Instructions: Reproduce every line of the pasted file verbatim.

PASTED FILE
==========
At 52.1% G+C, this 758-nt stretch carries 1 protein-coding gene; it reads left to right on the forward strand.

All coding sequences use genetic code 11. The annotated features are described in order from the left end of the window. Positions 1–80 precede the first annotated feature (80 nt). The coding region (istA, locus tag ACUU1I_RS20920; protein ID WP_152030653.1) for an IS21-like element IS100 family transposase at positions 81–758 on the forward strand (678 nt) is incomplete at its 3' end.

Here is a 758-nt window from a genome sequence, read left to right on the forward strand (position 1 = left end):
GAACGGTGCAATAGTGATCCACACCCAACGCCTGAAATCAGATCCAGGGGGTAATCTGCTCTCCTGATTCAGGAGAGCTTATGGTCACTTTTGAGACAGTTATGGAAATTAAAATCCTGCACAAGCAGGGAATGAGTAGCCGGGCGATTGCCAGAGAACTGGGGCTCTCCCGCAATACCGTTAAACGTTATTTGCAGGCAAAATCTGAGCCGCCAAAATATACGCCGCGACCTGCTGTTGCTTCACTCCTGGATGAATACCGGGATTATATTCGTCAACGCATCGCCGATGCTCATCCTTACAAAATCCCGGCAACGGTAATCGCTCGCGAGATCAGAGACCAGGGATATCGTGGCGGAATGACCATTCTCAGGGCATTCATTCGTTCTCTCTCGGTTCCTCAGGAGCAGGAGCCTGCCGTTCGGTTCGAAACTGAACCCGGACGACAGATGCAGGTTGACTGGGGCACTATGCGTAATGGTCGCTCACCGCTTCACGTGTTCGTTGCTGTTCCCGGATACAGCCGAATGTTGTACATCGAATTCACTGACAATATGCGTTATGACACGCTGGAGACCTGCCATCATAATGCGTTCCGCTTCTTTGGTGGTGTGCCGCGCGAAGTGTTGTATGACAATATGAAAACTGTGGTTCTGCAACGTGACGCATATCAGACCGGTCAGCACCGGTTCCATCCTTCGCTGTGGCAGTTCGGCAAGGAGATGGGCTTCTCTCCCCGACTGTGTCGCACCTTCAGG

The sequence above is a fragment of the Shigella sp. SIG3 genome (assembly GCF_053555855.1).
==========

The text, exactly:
At 52.1% G+C, this 758-nt stretch carries 1 protein-coding gene; it reads left to right on the forward strand.

All coding sequences use genetic code 11. The annotated features are described in order from the left end of the window. Positions 1–80 precede the first annotated feature (80 nt). The coding region (istA, locus tag ACUU1I_RS20920; protein ID WP_152030653.1) for an IS21-like element IS100 family transposase at positions 81–758 on the forward strand (678 nt) is incomplete at its 3' end.

Here is a 758-nt window from a genome sequence, read left to right on the forward strand (position 1 = left end):
GAACGGTGCAATAGTGATCCACACCCAACGCCTGAAATCAGATCCAGGGGGTAATCTGCTCTCCTGATTCAGGAGAGCTTATGGTCACTTTTGAGACAGTTATGGAAATTAAAATCCTGCACAAGCAGGGAATGAGTAGCCGGGCGATTGCCAGAGAACTGGGGCTCTCCCGCAATACCGTTAAACGTTATTTGCAGGCAAAATCTGAGCCGCCAAAATATACGCCGCGACCTGCTGTTGCTTCACTCCTGGATGAATACCGGGATTATATTCGTCAACGCATCGCCGATGCTCATCCTTACAAAATCCCGGCAACGGTAATCGCTCGCGAGATCAGAGACCAGGGATATCGTGGCGGAATGACCATTCTCAGGGCATTCATTCGTTCTCTCTCGGTTCCTCAGGAGCAGGAGCCTGCCGTTCGGTTCGAAACTGAACCCGGACGACAGATGCAGGTTGACTGGGGCACTATGCGTAATGGTCGCTCACCGCTTCACGTGTTCGTTGCTGTTCCCGGATACAGCCGAATGTTGTACATCGAATTCACTGACAATATGCGTTATGACACGCTGGAGACCTGCCATCATAATGCGTTCCGCTTCTTTGGTGGTGTGCCGCGCGAAGTGTTGTATGACAATATGAAAACTGTGGTTCTGCAACGTGACGCATATCAGACCGGTCAGCACCGGTTCCATCCTTCGCTGTGGCAGTTCGGCAAGGAGATGGGCTTCTCTCCCCGACTGTGTCGCACCTTCAGG

The sequence above is a fragment of the Shigella sp. SIG3 genome (assembly GCF_053555855.1).